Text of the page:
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Ask Max: Overlapped extent allocations

Asked on 11/14/2007:

I've had my new MacBook for about 3 months now, and for the 2nd time, I've been unable to boot it up due to overlapped extent allocations. I know this because I can boot into single-user mode and run FSCK, which returns the list of culprits as it repairs them. I've seen lots of info online about how to fix this, but nothing about what causes it. Any insight?

Do you think I should reformat the entire drive, or just do an archive and install? I'm afraid that if I keep going without doing either, I will eventually overlap a critical system file, and I won't be as lucky as I have been the first two times the problem occurred.

Risking it all in PA....


The cause of the problem may be hard to pin down but here is something to try. You can take the identifier number that is reported by FSCK and track down the affected files. When you run fsck, it should report both the inode number of the file, and its name. If the inode number is nnnnn, follow these steps to get the pathname to the file:

Open Terminal, located in /Applications/Utilities.


sudo -s

Press Return and you will be prompted for your administrative password, the one you chose when you installed Mac OS X.


find / -inum nnnnn -print

Replacing "nnnnn" with the inode number and if the reported inode number has a letter at the end, only use the numbers.

This should give you the path to the affected files. If all the files are associated with the same function of your Mac (i.e. all Safari Cache files), then you can assume that it is related to a bug in that application. If you find that they are all random files, then I would have you completely erase your drive.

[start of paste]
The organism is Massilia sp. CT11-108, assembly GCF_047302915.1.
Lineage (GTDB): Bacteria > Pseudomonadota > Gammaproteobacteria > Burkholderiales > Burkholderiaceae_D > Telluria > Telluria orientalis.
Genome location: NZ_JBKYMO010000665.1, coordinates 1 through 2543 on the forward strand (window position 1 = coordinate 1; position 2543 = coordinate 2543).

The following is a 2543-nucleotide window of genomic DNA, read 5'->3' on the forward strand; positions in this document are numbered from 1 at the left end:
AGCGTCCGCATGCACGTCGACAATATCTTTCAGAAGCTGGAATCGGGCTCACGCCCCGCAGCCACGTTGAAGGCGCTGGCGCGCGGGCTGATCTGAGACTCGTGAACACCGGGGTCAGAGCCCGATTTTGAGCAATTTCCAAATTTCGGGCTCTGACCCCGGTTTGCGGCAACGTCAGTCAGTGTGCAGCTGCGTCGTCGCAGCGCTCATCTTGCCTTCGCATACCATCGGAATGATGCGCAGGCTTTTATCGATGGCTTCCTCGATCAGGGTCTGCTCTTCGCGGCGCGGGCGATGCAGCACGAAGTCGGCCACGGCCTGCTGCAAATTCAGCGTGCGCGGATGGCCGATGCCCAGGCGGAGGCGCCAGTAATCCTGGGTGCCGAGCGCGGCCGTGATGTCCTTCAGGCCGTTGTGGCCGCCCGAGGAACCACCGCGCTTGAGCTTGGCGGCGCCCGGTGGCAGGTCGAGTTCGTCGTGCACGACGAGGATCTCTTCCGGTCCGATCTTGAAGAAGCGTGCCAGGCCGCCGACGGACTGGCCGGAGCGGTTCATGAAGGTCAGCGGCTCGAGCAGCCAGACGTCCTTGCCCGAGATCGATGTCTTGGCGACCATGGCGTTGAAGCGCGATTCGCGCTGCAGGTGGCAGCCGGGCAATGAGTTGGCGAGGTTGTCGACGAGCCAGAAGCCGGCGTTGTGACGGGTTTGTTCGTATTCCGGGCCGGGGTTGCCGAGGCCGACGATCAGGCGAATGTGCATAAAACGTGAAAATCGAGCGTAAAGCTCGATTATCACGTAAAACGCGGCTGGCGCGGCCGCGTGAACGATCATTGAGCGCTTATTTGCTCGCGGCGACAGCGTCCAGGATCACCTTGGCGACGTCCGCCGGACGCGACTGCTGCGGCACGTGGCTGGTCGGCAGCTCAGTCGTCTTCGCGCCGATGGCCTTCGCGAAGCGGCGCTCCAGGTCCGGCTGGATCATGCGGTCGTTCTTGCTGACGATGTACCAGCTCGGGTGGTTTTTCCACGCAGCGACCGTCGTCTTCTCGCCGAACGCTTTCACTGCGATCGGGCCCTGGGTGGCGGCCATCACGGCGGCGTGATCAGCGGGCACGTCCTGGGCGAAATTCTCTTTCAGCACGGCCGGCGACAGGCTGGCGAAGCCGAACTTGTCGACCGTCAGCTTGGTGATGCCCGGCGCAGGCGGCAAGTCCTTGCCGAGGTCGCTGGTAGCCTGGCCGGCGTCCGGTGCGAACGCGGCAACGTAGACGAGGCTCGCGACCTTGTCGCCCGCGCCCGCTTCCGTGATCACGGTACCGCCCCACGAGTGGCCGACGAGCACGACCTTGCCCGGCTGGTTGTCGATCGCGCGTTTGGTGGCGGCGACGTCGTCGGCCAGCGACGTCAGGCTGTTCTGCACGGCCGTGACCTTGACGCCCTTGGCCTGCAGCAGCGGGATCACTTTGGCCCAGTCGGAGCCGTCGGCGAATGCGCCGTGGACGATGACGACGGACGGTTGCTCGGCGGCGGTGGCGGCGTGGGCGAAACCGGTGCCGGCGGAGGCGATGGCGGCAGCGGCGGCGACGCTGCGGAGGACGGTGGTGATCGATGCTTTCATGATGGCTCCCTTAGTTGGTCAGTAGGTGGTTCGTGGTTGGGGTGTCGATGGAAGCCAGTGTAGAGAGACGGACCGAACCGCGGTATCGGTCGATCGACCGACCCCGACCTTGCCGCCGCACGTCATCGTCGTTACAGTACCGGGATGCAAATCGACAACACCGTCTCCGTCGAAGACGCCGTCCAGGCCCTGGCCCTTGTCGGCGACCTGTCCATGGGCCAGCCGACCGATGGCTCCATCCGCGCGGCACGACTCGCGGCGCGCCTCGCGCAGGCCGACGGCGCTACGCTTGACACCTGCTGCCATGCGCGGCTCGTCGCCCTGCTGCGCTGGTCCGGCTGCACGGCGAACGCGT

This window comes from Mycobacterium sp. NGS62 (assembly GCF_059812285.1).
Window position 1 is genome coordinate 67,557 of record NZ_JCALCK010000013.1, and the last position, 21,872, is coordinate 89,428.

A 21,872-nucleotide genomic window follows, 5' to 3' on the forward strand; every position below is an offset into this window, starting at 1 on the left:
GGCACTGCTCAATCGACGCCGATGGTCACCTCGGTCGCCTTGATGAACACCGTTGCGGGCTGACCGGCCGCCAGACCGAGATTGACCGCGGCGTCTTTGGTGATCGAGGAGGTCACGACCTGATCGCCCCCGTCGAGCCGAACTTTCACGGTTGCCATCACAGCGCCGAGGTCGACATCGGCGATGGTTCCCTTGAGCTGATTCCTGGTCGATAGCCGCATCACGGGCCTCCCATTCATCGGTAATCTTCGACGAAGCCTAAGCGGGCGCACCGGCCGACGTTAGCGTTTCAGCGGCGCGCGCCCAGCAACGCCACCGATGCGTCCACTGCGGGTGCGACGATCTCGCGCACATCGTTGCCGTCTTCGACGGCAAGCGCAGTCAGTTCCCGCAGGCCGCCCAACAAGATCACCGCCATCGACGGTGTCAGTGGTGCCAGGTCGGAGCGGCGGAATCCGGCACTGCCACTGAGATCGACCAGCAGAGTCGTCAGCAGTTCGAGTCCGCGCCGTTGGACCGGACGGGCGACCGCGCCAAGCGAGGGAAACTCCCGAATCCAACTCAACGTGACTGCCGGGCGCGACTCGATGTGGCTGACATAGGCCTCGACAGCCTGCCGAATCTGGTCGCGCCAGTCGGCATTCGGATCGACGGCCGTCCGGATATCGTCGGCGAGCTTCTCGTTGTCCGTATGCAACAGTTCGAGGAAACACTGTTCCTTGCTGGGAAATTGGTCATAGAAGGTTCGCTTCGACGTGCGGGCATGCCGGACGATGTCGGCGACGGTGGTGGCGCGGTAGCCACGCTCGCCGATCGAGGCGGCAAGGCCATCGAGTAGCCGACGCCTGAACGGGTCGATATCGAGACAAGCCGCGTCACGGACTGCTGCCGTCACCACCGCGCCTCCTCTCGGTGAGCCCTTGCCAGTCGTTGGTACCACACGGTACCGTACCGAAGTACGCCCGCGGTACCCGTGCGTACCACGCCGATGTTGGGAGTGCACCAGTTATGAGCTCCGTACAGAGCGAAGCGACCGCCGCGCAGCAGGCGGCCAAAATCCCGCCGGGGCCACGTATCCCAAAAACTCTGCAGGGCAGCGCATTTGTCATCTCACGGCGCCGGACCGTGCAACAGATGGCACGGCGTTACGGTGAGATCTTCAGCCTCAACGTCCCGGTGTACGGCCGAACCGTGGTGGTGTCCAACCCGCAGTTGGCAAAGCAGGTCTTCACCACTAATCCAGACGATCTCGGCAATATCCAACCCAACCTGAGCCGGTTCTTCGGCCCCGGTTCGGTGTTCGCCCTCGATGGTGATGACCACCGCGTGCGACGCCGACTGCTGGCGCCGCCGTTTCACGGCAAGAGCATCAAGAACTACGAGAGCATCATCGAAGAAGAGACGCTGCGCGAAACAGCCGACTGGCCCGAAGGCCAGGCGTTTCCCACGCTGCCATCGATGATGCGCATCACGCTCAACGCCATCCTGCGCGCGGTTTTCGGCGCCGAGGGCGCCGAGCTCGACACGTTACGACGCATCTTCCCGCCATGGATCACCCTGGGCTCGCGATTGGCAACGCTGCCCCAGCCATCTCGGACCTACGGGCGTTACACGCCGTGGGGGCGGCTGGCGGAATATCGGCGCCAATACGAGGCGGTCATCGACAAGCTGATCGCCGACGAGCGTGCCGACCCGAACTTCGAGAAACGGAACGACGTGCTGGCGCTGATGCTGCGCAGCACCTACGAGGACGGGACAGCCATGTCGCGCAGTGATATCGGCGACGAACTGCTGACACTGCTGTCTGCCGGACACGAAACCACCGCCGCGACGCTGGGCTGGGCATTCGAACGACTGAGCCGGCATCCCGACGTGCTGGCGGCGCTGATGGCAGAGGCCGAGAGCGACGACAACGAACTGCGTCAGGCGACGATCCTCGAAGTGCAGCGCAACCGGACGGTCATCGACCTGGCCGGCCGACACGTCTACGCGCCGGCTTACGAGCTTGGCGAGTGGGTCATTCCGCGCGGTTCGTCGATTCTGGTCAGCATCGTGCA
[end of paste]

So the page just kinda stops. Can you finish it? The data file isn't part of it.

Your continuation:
If you have an external drive that will fit the full contents of your drive, I would recommend using Carbon Copy Cloner to backup your entire drive.

After you have an exact copy of your drive, insert the grey restore DVD that came with your Mac. Restart your computer and hold down the "C" key to boot up from that disc. Once booted from the Disc, go to the Utilities menu and select Disk Utility. Now select your internal hard drive and go to the Erase tab. Click on the Security Options button and then select the option to write zeros over the drive. One pass will do, because you are just trying to make sure that the drive is in good condition. This could take many hours so don't be in a rush when you start this process.

After it is done writing zeros you should do one more step. Click on the Partition tab. You must have the internal hard drive, and not the volume, selected in the left column for the Partition tab to be visible. Change the Volume Scheme popup menu from "Current" to "1 Partition." Next click on the Partition button. With all this drive formatting work done you can quit Disk Utility and install a clean copy of OS X 10.4 on your Mac. Once the installation is done, start moving through the setup screens. When you are asked if you want to move files over from another Mac, answer yes and connect the external drive you cloned your old System onto. It will treat that like an old Mac and move over all your important files and applications.

That should fix your drive problems if it was a formatting error. If you still have problems after doing all of the above, then it may be a hardware problem. An Apple Authorized service center can help you if it is hardware related.

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